“We’d reached a critical point around the way we were managing applications and deploying updates within the original system. We needed to find the next generation technology that would drive us through the next phase of growth. That technology was Microsoft Azure.”

The task for Microsoft wasn’t easy, with an old legacy system making it hard for Coretex to find any form of scale.

“We have a large code base that extends from hardware to firmware, then we’ve got the back end services, UI and mobile. Add this all together and we’re a large domain to migrate to the cloud. To overcome this we had to be pragmatic, go back to the drawing board and identify our biggest pain point,” AK explains.

This led the team to realise it was the business’s data pipeline that was stonewalling its ability to scale. In the original code base, there were a lot of in-memory caches, requiring workarounds every time they wanted to deploy a new update. So, working closely with Microsoft they implemented a Redis cache database in Azure to vastly simplify the process.

Padi Quesnel, Microsoft Azure Cloud Lead says Microsoft gets a lot of independent software vendors approaching the vendor with a similar problem.

“Old legacy systems and code, stuff that was written when the organisation was in its infancy and doesn’t match the size or ambition of the organisation today is such a common challenge for ISVs. They start small, but grow quickly and then before they know it, lines of code written in the first week are getting in the way. We were happy to help with the migration and help Coretex start the next phase of its journey.”

“De-risking” the approach

Microsoft’s help went beyond the initial migration to Azure. In fact, the Microsoft team has become a core extension of the team, from sales and marketing to build.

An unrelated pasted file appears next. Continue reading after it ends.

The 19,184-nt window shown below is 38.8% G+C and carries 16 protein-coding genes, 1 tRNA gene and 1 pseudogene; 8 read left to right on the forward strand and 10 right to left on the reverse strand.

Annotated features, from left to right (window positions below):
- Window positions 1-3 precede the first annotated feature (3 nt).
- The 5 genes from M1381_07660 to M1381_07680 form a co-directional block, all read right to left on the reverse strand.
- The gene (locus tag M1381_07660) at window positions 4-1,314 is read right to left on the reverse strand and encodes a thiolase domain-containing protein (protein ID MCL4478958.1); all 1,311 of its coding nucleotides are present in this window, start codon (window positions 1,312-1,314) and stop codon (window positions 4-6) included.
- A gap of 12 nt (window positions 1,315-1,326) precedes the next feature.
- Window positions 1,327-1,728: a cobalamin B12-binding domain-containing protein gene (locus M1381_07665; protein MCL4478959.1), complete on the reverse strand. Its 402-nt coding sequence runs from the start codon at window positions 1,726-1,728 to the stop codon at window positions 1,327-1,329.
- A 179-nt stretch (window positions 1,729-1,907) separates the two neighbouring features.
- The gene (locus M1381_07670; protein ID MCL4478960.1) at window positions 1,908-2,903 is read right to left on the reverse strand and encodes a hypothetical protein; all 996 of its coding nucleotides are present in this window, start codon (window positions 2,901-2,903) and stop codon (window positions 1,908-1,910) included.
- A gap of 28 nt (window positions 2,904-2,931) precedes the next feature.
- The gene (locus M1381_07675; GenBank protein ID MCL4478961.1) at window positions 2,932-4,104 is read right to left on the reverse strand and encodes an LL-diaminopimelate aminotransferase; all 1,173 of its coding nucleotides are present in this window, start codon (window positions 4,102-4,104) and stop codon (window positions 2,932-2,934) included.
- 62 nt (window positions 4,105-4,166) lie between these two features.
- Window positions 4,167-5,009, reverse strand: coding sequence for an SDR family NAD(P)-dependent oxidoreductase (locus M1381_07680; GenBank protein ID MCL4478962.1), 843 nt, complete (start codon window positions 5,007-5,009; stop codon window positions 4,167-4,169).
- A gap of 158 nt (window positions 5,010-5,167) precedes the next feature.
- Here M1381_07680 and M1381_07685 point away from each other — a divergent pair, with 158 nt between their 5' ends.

Says AK: “Microsoft has gone beyond just helping with the migration and then being there to call whenever things go wrong. Now they are there as we make critical decisions, providing advice and guidance around architecture, cost components, scaling the system out.”

“We were overwhelmed with the support from Microsoft. Not only did their advice help to de-risk our approach, but we received dedicated support from a local engineering team that ensured any issues were ironed out quickly. We had some of the smartest people specialising in cloud architecture working with my team to help develop and help accelerate our modernisation journey. We were also given a direct line to the product teams to help us tweak and review our architecture throughout the process.”

A world of connected vehicles

These days Coretex delivers compliance and fleet management solutions to connected vehicles around the world.

“We now manage more than 70,000 vehicles around the globe and monitor everything that happens in the vehicle, from engine analytics, to the quality of the product as it’s being shipped,” says AK.

“It was through our partnership with Microsoft that we were able to achieve this scale of growth,” AK says simply. “The support we got from the team in the early days was second to none and we are so glad we chose a tech partner that was established in the market. Without the background knowledge and experience of the team it would have been impossible to grow to where we are today.”